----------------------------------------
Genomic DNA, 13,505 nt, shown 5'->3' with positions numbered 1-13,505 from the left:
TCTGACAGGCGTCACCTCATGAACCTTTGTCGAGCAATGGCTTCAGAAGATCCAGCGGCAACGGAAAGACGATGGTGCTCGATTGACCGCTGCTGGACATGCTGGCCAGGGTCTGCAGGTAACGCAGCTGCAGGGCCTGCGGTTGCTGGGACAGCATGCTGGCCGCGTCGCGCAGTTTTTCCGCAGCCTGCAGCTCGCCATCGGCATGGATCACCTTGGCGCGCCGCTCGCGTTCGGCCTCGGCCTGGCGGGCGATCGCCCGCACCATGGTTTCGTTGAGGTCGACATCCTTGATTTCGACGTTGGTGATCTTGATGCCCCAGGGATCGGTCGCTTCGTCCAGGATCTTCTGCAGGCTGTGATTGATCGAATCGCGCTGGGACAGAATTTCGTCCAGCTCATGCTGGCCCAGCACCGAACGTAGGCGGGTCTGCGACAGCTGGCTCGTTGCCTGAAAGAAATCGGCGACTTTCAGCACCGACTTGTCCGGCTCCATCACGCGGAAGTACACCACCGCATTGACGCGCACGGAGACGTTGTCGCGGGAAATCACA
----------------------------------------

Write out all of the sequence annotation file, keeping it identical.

Genomic DNA, 13,505 nt, shown 5'->3' with positions numbered 1-13,505 from the left:
TCTGACAGGCGTCACCTCATGAACCTTTGTCGAGCAATGGCTTCAGAAGATCCAGCGGCAACGGAAAGACGATGGTGCTCGATTGACCGCTGCTGGACATGCTGGCCAGGGTCTGCAGGTAACGCAGCTGCAGGGCCTGCGGTTGCTGGGACAGCATGCTGGCCGCGTCGCGCAGTTTTTCCGCAGCCTGCAGCTCGCCATCGGCATGGATCACCTTGGCGCGCCGCTCGCGTTCGGCCTCGGCCTGGCGGGCGATCGCCCGCACCATGGTTTCGTTGAGGTCGACATCCTTGATTTCGACGTTGGTGATCTTGATGCCCCAGGGATCGGTCGCTTCGTCCAGGATCTTCTGCAGGCTGTGATTGATCGAATCGCGCTGGGACAGAATTTCGTCCAGCTCATGCTGGCCCAGCACCGAACGTAGGCGGGTCTGCGACAGCTGGCTCGTTGCCTGAAAGAAATCGGCGACTTTCAGCACCGACTTGTCCGGCTCCATCACGCGGAAGTACACCACCGCATTGACGCGCACGGAGACGTTGTCGCGGGAAATCACA